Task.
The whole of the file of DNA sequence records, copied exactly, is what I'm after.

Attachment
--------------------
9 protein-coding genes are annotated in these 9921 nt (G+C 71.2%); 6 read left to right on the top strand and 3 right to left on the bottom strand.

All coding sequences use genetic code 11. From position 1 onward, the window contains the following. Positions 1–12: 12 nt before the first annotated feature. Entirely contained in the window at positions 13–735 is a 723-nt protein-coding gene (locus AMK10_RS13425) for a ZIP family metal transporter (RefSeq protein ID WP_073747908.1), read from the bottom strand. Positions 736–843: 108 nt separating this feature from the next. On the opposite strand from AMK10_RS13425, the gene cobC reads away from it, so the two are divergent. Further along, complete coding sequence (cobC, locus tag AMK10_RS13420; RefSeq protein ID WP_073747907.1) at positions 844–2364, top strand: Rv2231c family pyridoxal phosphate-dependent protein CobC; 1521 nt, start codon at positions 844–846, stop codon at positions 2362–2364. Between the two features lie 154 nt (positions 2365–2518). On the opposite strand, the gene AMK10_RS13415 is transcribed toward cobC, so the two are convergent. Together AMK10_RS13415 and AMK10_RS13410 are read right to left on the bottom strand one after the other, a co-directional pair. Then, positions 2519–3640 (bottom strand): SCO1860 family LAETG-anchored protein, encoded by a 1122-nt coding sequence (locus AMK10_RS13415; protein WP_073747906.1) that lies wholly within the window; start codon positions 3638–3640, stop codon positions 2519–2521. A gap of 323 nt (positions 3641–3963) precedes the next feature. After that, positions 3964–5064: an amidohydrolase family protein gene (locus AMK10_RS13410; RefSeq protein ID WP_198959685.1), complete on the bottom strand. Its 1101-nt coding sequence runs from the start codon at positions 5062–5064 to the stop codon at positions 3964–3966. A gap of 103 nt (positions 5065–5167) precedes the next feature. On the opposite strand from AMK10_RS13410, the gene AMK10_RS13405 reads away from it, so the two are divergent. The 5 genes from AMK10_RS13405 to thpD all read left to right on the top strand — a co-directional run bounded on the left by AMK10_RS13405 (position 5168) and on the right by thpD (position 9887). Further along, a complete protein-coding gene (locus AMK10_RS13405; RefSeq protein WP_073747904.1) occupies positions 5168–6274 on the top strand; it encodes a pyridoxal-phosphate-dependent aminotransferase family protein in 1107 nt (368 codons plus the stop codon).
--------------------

9 protein-coding genes are annotated in these 9921 nt (G+C 71.2%); 6 read left to right on the top strand and 3 right to left on the bottom strand.

All coding sequences use genetic code 11. From position 1 onward, the window contains the following. Positions 1–12: 12 nt before the first annotated feature. Entirely contained in the window at positions 13–735 is a 723-nt protein-coding gene (locus AMK10_RS13425) for a ZIP family metal transporter (RefSeq protein ID WP_073747908.1), read from the bottom strand. Positions 736–843: 108 nt separating this feature from the next. On the opposite strand from AMK10_RS13425, the gene cobC reads away from it, so the two are divergent. Further along, complete coding sequence (cobC, locus tag AMK10_RS13420; RefSeq protein ID WP_073747907.1) at positions 844–2364, top strand: Rv2231c family pyridoxal phosphate-dependent protein CobC; 1521 nt, start codon at positions 844–846, stop codon at positions 2362–2364. Between the two features lie 154 nt (positions 2365–2518). On the opposite strand, the gene AMK10_RS13415 is transcribed toward cobC, so the two are convergent. Together AMK10_RS13415 and AMK10_RS13410 are read right to left on the bottom strand one after the other, a co-directional pair. Then, positions 2519–3640 (bottom strand): SCO1860 family LAETG-anchored protein, encoded by a 1122-nt coding sequence (locus AMK10_RS13415; protein WP_073747906.1) that lies wholly within the window; start codon positions 3638–3640, stop codon positions 2519–2521. A gap of 323 nt (positions 3641–3963) precedes the next feature. After that, positions 3964–5064: an amidohydrolase family protein gene (locus AMK10_RS13410; RefSeq protein ID WP_198959685.1), complete on the bottom strand. Its 1101-nt coding sequence runs from the start codon at positions 5062–5064 to the stop codon at positions 3964–3966. A gap of 103 nt (positions 5065–5167) precedes the next feature. On the opposite strand from AMK10_RS13410, the gene AMK10_RS13405 reads away from it, so the two are divergent. The 5 genes from AMK10_RS13405 to thpD all read left to right on the top strand — a co-directional run bounded on the left by AMK10_RS13405 (position 5168) and on the right by thpD (position 9887). Further along, a complete protein-coding gene (locus AMK10_RS13405; RefSeq protein WP_073747904.1) occupies positions 5168–6274 on the top strand; it encodes a pyridoxal-phosphate-dependent aminotransferase family protein in 1107 nt (368 codons plus the stop codon).